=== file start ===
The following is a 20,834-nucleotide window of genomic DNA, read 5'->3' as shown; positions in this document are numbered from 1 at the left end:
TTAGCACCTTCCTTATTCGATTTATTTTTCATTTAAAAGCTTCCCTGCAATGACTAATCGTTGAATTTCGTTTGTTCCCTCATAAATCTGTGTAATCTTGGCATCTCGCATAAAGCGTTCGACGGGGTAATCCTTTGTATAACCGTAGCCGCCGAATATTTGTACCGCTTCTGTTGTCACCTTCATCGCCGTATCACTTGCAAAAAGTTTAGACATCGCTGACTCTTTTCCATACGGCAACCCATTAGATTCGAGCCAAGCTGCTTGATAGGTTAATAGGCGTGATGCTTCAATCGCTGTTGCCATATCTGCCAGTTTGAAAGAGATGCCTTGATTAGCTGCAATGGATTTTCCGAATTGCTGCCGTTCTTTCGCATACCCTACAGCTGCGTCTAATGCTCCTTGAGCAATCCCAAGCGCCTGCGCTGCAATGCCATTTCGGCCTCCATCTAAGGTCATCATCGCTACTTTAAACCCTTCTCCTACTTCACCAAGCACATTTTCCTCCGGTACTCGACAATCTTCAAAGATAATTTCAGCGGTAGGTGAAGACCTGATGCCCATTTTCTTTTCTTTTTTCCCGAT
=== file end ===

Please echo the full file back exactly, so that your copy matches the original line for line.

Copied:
The following is a 20,834-nucleotide window of genomic DNA, read 5'->3' as shown; positions in this document are numbered from 1 at the left end:
TTAGCACCTTCCTTATTCGATTTATTTTTCATTTAAAAGCTTCCCTGCAATGACTAATCGTTGAATTTCGTTTGTTCCCTCATAAATCTGTGTAATCTTGGCATCTCGCATAAAGCGTTCGACGGGGTAATCCTTTGTATAACCGTAGCCGCCGAATATTTGTACCGCTTCTGTTGTCACCTTCATCGCCGTATCACTTGCAAAAAGTTTAGACATCGCTGACTCTTTTCCATACGGCAACCCATTAGATTCGAGCCAAGCTGCTTGATAGGTTAATAGGCGTGATGCTTCAATCGCTGTTGCCATATCTGCCAGTTTGAAAGAGATGCCTTGATTAGCTGCAATGGATTTTCCGAATTGCTGCCGTTCTTTCGCATACCCTACAGCTGCGTCTAATGCTCCTTGAGCAATCCCAAGCGCCTGCGCTGCAATGCCATTTCGGCCTCCATCTAAGGTCATCATCGCTACTTTAAACCCTTCTCCTACTTCACCAAGCACATTTTCCTCCGGTACTCGACAATCTTCAAAGATAATTTCAGCGGTAGGTGAAGACCTGATGCCCATTTTCTTTTCTTTTTTCCCGAT